archive: SETI FW: Planetary Science Conference

SETI FW: Planetary Science Conference

Larry Klaes ( )
Fri, 18 Sep 1998 08:55:24 -0400

Sent: Thursday, September 17, 1998 9:46 PM
Subject: Planetary Science Conference

It was a quiet day at work today so I poked through the list of papers to be
presented at the upcoming DPS meeting in Madison Wisconsin, Oct. 10-13

and I picked up a few interesting items.

i) It appears that large Jupiter sized gas giant planets are formed by direct
condensation from the planetary disk.

The other major competing theory is that the gas giant's first accrete
from planetisimals. Then, when the core planet reaches several earth masses,
it starts accumulating gas from the surrounding nebular. There is evidence
for both theories.

It's calculated that the direct condensation mechanism occurs much more
rapidly than the planetisimal formation mechanism.

Spectrographic observations of TMC-1, the young binary system that is
ejecting a Jup size planet, indicate the system is too young to have formed a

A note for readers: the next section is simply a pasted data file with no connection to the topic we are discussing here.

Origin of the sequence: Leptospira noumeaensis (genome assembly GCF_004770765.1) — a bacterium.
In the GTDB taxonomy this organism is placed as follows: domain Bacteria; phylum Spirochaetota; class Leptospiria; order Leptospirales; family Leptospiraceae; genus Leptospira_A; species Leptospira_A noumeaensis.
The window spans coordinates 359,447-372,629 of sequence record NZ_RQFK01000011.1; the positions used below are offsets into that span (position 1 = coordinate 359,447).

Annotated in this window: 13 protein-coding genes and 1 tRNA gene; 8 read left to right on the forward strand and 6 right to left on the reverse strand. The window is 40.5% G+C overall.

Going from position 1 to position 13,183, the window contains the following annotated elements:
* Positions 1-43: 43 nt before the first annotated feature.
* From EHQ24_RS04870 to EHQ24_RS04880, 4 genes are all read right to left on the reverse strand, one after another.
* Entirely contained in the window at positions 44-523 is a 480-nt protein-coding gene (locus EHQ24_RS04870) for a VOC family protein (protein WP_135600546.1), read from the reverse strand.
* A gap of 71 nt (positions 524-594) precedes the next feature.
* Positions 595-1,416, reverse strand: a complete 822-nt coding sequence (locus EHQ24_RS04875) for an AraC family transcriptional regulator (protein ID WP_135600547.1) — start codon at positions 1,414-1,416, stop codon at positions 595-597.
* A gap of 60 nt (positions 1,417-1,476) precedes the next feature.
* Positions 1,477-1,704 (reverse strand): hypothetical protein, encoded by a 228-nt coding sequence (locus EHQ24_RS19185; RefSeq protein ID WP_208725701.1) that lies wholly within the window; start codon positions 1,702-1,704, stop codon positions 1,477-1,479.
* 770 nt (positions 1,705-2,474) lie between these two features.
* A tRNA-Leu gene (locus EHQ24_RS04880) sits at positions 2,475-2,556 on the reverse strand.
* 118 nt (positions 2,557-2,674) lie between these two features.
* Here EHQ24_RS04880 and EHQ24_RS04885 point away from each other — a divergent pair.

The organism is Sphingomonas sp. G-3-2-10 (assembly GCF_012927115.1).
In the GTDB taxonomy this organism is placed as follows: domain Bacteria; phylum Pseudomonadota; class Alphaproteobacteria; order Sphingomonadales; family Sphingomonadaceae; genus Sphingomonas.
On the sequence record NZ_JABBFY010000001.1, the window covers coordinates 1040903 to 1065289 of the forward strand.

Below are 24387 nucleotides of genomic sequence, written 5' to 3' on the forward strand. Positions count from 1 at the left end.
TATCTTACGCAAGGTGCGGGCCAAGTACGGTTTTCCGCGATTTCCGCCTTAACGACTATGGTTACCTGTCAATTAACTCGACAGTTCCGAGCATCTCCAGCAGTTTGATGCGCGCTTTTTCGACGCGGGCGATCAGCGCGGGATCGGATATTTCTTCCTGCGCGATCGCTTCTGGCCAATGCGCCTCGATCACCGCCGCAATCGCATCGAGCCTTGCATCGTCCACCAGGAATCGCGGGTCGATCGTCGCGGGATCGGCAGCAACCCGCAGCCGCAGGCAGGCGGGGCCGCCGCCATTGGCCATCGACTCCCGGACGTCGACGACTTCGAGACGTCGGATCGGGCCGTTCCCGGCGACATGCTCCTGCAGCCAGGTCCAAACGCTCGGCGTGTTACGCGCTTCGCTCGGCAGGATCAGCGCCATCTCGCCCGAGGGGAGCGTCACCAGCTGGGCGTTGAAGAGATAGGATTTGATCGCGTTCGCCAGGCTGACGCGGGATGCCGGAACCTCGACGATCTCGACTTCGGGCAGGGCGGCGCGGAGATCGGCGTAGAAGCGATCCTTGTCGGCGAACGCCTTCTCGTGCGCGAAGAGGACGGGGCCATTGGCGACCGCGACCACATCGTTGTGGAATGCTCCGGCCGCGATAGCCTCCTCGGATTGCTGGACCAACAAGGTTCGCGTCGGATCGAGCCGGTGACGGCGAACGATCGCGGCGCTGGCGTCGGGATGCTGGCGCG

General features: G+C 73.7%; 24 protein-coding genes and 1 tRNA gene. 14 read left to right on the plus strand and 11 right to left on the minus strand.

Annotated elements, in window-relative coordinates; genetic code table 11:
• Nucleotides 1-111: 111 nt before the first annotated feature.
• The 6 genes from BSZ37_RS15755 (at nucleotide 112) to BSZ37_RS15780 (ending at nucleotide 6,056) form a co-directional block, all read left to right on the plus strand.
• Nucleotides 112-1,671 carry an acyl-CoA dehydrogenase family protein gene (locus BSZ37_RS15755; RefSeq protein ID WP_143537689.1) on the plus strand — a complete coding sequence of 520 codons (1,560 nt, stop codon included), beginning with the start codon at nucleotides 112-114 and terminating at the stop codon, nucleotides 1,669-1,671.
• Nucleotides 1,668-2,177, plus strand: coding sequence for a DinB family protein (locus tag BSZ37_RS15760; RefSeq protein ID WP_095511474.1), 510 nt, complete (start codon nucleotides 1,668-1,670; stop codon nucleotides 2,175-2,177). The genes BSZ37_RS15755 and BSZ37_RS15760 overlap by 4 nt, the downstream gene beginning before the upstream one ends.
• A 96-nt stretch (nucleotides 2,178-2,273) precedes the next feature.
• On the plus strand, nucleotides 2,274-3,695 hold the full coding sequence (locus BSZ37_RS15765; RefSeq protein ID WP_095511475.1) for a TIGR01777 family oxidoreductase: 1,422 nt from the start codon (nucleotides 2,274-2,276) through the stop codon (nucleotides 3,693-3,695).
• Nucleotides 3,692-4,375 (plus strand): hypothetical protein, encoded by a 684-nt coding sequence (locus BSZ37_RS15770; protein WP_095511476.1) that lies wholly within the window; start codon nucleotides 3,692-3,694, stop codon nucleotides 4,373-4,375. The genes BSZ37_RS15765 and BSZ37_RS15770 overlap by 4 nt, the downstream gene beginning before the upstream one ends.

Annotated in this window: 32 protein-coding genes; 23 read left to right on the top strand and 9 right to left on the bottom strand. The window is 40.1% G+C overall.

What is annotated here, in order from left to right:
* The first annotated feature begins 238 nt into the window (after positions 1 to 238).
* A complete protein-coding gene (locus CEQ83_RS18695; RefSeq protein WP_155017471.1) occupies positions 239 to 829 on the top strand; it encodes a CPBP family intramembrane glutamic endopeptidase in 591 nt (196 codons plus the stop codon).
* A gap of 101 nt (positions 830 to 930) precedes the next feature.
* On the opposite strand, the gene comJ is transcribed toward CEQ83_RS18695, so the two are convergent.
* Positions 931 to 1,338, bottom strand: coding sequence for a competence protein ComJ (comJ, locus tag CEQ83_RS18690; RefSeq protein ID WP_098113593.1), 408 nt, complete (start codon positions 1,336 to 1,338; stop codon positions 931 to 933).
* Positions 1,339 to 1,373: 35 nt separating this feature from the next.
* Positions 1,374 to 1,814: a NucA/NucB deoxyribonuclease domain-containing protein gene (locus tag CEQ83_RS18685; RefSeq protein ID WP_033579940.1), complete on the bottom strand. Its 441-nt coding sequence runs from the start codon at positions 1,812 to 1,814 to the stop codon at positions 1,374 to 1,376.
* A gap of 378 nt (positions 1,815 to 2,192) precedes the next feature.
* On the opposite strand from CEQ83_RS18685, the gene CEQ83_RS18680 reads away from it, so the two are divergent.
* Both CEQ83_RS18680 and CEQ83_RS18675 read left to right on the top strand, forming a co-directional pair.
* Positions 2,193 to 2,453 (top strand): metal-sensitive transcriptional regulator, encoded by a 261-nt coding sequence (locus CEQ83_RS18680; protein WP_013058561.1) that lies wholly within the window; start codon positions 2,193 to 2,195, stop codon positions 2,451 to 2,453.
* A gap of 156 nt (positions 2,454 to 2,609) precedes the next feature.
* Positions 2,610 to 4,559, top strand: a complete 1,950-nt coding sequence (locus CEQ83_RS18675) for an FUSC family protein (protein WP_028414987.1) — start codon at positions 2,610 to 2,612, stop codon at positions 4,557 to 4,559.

jupiter sized planet by the planetisimal accreation mechanism.

ii) David Grinspoon is giving a talk and paper on the (postulated)
climatalogical history of Venus.

If Venus wasn't volcanically active, belching out water and sulfur
compounds, it wouldn't have a cloud deck. The aforementioned compounds react with surface rocks in a geologically short time and remove themselves from the atm. This changes the greenhouse effect quite radically.

Variation in Venus's greenhouse effect in turn effect the surface temp.,
which in turn effects the plasticity of the crust, which effects the amount of
volcanism. Over geological times there is a feed back loop between the
climate and the geologic state of Venus.

Venus may have been several very different planets in times' past, being
both hotter and cooler than it is now.

iii) The presence of earth sized extra-solar planets may be detected through
the perturbations they bring about in the density of their systems zodiacal
dust clouds. These dust clouds may be observed by the next generation of IR